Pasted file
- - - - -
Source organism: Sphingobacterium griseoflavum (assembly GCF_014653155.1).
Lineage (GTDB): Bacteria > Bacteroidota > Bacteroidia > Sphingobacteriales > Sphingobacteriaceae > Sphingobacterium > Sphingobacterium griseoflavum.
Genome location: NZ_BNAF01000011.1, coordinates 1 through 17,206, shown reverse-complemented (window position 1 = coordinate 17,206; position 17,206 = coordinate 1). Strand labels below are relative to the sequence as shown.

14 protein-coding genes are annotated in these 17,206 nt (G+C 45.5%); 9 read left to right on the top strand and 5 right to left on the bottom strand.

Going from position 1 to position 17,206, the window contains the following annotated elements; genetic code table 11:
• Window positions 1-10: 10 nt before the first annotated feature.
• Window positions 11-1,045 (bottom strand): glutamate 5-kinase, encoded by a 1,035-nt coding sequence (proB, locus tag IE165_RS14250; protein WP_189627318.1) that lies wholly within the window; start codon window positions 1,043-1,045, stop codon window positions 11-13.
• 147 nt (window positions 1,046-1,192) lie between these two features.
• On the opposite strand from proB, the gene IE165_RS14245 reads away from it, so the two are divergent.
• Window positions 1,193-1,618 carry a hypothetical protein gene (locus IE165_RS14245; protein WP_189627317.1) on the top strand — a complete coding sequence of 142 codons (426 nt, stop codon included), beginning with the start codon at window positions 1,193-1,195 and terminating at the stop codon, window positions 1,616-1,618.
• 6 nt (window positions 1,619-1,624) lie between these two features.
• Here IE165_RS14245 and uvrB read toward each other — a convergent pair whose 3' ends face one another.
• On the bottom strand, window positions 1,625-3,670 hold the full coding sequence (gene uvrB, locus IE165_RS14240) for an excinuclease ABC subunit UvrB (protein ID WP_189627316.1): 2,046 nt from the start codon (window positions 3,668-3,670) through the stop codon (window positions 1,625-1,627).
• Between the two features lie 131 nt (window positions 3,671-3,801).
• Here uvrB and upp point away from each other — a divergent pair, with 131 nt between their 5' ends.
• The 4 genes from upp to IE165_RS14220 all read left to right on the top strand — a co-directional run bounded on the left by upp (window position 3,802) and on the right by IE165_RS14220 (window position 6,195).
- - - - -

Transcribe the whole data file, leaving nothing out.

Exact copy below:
Source organism: Sphingobacterium griseoflavum (assembly GCF_014653155.1).
Lineage (GTDB): Bacteria > Bacteroidota > Bacteroidia > Sphingobacteriales > Sphingobacteriaceae > Sphingobacterium > Sphingobacterium griseoflavum.
Genome location: NZ_BNAF01000011.1, coordinates 1 through 17,206, shown reverse-complemented (window position 1 = coordinate 17,206; position 17,206 = coordinate 1). Strand labels below are relative to the sequence as shown.

14 protein-coding genes are annotated in these 17,206 nt (G+C 45.5%); 9 read left to right on the top strand and 5 right to left on the bottom strand.

Going from position 1 to position 17,206, the window contains the following annotated elements; genetic code table 11:
• Window positions 1-10: 10 nt before the first annotated feature.
• Window positions 11-1,045 (bottom strand): glutamate 5-kinase, encoded by a 1,035-nt coding sequence (proB, locus tag IE165_RS14250; protein WP_189627318.1) that lies wholly within the window; start codon window positions 1,043-1,045, stop codon window positions 11-13.
• 147 nt (window positions 1,046-1,192) lie between these two features.
• On the opposite strand from proB, the gene IE165_RS14245 reads away from it, so the two are divergent.
• Window positions 1,193-1,618 carry a hypothetical protein gene (locus IE165_RS14245; protein WP_189627317.1) on the top strand — a complete coding sequence of 142 codons (426 nt, stop codon included), beginning with the start codon at window positions 1,193-1,195 and terminating at the stop codon, window positions 1,616-1,618.
• 6 nt (window positions 1,619-1,624) lie between these two features.
• Here IE165_RS14245 and uvrB read toward each other — a convergent pair whose 3' ends face one another.
• On the bottom strand, window positions 1,625-3,670 hold the full coding sequence (gene uvrB, locus IE165_RS14240) for an excinuclease ABC subunit UvrB (protein ID WP_189627316.1): 2,046 nt from the start codon (window positions 3,668-3,670) through the stop codon (window positions 1,625-1,627).
• Between the two features lie 131 nt (window positions 3,671-3,801).
• Here uvrB and upp point away from each other — a divergent pair, with 131 nt between their 5' ends.
• The 4 genes from upp to IE165_RS14220 all read left to right on the top strand — a co-directional run bounded on the left by upp (window position 3,802) and on the right by IE165_RS14220 (window position 6,195).